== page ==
-Interesting... so would you say that you consider writing erotic stories and sensual diary entries a sort of public service?
-Heh. I suppose so. My therapist once told me that I have the healthiest attitude towards sex and my sexuality that she had ever come across. It made me sad to realize how many people are so hung up on sex. It made me think. It made me want to change things. Between that and conversations with some friends whose opinions I respect, I decided to 'go public', so to speak.
- That is a good lead in to my next question...How do you chose what writing you will make public?
-I dont really know. I write for me. Anais Nin said " We write to taste life twice, in the moment and in retrospection." Sometimes I want to share what I write with a select few, sometimes with the public, sometimes with no one.
-Do you read erotica yourself?
-Oh yes! The first naughty book I was given was Little Birds by Anais Nin. I was perhaps 10. From there I read Delta of Venus, Lady Chatterly's Lover, The French Lieutenants Woman, Twain's 1601, and Janet Morris' Silistra series. As an adult, found and read the Fanny Hill story, Ovid's Art of Love, Anne Rice's Beauty series, and Anne Bishop's Dark Jewels series.
-Why did you start reading it so young?
Well, it was partly environmental. I grew up in a free-love environment. The act of sex was no mystery to me, but the reasons behind it were. Also, where most people have a fundamental desire to be understood, I have a fundamental desire to understand. I wanted to understand what made people want to do that with each other.
-Do you think that having access to erotic material made you more or less likely to be promiscuous growing up?
-Oh less so. But again, 'promiscuous' is one of those pejorative, emotionally- and morally- loaded words. In general, what is considered promiscuous is defined by the society one is in. I am not prone to indiscriminate sex --which is my definition of promiscuity--and I never have been. And since my curiousity about sex was both tickled and satisfied by the material I read in my youth, I wasn't all that interested in 'playing doctor'. I'd seen the real thing often enough, and I'd read enough to understand that it really was something best left to 'grown-ups'.
-Do you sell your erotica?
No. I've not submitted any of my stories to any organizations that pay to publish. A friend has a couple of my audio stories for sale on his site, but I don't think it has enough of a market share to generate many hits. I've been solicited by a few people wanting to work together, etc, but its been a hectic year for me personally, and I've not had much time or energy to put into it. Its been more of a hobby for me, than anything else.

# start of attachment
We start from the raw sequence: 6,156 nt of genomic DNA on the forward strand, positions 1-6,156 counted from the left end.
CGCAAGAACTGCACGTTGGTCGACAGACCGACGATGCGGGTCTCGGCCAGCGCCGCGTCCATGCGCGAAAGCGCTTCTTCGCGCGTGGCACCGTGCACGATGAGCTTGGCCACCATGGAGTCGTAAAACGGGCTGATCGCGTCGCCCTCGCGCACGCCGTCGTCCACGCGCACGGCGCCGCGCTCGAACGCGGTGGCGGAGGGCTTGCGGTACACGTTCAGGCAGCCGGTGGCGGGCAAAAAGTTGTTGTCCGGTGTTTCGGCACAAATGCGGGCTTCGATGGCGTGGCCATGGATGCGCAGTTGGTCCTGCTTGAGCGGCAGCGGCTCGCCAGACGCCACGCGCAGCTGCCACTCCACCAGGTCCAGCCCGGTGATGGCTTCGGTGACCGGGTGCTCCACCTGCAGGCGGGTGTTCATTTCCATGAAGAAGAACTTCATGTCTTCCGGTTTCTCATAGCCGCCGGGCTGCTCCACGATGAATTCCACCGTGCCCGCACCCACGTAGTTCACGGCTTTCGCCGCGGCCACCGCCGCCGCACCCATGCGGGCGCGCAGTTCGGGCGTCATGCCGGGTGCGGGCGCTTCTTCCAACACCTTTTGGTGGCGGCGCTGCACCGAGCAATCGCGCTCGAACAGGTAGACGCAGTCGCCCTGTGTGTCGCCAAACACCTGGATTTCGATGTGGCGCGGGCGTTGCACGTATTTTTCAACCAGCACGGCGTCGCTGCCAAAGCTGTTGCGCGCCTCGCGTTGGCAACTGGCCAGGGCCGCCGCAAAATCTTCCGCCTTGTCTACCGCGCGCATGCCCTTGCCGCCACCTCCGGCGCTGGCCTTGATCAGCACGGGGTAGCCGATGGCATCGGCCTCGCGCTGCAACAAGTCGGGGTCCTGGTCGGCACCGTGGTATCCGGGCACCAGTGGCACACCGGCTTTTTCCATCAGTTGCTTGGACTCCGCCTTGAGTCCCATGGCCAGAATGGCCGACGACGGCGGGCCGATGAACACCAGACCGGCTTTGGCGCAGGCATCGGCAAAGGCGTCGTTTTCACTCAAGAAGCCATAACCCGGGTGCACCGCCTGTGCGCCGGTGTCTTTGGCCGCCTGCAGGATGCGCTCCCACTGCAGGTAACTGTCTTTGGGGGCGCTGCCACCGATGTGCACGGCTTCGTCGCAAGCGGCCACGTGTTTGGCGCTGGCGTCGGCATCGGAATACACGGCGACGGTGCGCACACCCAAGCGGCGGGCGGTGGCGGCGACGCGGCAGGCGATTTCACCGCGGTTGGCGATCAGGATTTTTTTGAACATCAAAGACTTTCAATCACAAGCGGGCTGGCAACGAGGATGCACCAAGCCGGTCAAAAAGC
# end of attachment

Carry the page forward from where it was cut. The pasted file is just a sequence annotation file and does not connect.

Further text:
-Do you think you would find more time to write erotica if it was lucrative?
-Of course! Writing and recording erotic stories is quite a lot of fun. They come very easily to me, once I set aside a block of time to write them down. Its just that there are so many other things I like doing, too, and though they don't make money, either, they are much better for my social life :) Seriously though, it would be great to make a living at producing erotic material. I'm too practical to do the starving-writer thing, but I may yet try some e-commerce / e-book / digital download venture -- if I can determine there is a market out there that would pay enough to make the effort worthwhile.
What would you like to see happening in erotica in the next decade?
I'd like to see more material out there for women and couples. Women can be quite raunchy. We like our romantic, sweet, hint-at-but-don't-describe-the-details fiction, but--just as we like to be bent over the couch and fucked hard and fast once in a while--we also like to read hot, steamy stories that make us want to reach into our sex-toy stash and play. And the stuff out there for the general male audience is just too... dry. Or too short. Or too unrealistic. Its funny, I'v had several men contact me, asking for help with their wives. They say their wives are frigid, or reluctant, or too perfuctory in sexual relations, and they wish there was something they could do to make their wives more like me. c Sometimes I recommend sensual massages or discission of fantasies. Sometimes I tell them to try to find a way to introduce their partners to one of my stories, like Check and Mate
. Or one of my audios, like Picnic Beneath the Willow
. I've heard back from some that the stories have gone over very well, much to their surprise. I think people would be surprised to know how many women would enjoy erotica more if they could find good erotica, with the right balance of romance and raunchiness. So, mainstreaming quality erotica for women and couples is something I would like to see, sometime soon.
And, with that, I've got to call it a night. I'm tired and I've got a long day tomorrow. I hope you don't mind?
-No. I understand. You've given my far more of your time than I had any reason to expect. Thank you.
-My pleasure. May I use a portion of this interview for on my blog? I think it would be interesting reading.
-It is mostly your material... I just asked the questions, so I don't see why not. Sent me the link if you do post?
Labels: audio, conversation, desire, erotica, interview, literotica, men, philosophy, podcast, pornography, sacred, sensuality, sexuality, spiritual, therapy, women